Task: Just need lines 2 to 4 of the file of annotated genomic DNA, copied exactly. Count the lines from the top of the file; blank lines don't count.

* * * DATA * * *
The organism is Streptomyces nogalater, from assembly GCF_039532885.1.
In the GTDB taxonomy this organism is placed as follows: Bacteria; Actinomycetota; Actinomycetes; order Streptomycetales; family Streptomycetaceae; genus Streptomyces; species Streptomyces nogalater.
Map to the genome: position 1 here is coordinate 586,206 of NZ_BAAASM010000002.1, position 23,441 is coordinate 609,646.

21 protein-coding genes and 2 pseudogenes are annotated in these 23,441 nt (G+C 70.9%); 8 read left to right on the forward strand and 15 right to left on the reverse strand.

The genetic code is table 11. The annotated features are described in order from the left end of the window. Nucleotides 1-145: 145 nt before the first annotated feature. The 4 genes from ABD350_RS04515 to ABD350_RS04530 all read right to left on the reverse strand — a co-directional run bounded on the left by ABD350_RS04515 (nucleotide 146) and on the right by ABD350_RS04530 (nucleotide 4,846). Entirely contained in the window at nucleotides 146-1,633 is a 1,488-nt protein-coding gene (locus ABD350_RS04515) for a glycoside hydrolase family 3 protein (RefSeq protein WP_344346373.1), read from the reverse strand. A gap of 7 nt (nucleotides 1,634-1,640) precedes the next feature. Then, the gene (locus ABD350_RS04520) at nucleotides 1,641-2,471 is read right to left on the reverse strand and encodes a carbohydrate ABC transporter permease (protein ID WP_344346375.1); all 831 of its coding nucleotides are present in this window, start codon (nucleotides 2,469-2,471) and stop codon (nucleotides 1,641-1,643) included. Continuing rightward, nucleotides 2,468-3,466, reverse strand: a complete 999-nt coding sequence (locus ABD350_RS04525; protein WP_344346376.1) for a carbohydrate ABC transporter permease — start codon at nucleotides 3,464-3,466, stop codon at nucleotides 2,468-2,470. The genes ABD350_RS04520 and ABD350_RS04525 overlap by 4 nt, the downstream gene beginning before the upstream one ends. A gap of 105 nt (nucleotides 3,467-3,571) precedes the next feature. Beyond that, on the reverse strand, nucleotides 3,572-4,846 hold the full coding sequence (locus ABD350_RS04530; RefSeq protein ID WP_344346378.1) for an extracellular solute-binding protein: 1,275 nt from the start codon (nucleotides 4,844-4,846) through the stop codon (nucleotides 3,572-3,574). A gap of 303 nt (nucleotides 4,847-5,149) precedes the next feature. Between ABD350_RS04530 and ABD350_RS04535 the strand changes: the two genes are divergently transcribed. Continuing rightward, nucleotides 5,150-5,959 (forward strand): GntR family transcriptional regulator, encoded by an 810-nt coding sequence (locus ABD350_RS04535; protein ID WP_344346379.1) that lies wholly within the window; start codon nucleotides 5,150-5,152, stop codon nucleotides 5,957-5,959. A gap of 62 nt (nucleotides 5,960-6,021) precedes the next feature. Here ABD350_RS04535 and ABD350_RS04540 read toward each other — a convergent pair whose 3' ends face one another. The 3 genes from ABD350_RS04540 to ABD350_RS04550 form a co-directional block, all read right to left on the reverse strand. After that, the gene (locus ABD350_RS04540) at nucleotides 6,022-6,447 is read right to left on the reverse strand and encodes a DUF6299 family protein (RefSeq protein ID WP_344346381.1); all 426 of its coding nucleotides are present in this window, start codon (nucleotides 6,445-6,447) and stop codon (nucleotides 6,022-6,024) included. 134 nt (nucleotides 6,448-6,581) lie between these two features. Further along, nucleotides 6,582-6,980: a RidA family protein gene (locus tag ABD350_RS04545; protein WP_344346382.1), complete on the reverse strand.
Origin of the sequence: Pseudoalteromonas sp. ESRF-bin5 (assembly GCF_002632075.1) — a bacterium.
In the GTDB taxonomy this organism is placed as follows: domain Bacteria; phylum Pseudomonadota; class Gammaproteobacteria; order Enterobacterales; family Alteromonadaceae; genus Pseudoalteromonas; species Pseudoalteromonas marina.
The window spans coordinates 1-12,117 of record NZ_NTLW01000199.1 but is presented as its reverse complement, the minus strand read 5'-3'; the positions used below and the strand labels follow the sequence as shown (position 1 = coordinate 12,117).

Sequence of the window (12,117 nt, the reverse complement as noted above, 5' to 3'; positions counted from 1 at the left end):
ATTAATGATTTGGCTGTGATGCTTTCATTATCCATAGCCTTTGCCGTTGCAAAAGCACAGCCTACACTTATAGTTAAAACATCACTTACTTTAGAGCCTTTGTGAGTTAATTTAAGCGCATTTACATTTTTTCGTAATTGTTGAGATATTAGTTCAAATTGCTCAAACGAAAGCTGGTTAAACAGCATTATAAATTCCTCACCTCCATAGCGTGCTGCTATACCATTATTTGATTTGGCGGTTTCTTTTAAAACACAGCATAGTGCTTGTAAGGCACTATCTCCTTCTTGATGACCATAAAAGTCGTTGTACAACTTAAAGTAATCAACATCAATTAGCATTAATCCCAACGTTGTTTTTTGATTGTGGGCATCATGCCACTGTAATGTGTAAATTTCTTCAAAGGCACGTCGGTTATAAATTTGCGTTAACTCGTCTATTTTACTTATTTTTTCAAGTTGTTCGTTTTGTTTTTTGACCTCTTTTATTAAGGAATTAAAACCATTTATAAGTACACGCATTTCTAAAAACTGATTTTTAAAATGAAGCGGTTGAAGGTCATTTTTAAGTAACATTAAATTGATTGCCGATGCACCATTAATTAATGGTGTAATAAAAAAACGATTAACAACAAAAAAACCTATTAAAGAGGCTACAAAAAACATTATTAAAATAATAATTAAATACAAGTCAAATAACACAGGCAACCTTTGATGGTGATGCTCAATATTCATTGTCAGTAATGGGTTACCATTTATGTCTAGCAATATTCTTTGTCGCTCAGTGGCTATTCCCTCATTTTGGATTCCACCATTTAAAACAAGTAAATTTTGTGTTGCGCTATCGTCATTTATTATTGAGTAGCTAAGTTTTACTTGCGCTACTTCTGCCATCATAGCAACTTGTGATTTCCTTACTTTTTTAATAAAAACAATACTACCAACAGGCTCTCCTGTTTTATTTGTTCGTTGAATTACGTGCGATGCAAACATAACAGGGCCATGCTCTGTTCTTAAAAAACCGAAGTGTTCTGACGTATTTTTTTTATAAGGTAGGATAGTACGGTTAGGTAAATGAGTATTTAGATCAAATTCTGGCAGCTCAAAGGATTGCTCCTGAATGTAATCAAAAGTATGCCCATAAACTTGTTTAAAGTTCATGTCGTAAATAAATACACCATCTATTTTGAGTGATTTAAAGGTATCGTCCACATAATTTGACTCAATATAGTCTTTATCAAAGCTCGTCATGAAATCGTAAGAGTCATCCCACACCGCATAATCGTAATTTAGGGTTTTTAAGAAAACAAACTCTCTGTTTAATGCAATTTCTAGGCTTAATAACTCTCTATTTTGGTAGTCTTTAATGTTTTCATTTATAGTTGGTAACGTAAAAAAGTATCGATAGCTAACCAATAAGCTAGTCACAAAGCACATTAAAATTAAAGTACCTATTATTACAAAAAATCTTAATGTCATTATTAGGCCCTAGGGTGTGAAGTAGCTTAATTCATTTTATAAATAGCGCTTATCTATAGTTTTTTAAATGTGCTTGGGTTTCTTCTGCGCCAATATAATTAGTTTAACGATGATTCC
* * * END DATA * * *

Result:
In the GTDB taxonomy this organism is placed as follows: Bacteria; Actinomycetota; Actinomycetes; order Streptomycetales; family Streptomycetaceae; genus Streptomyces; species Streptomyces nogalater.
Map to the genome: position 1 here is coordinate 586,206 of NZ_BAAASM010000002.1, position 23,441 is coordinate 609,646.

21 protein-coding genes and 2 pseudogenes are annotated in these 23,441 nt (G+C 70.9%); 8 read left to right on the forward strand and 15 right to left on the reverse strand.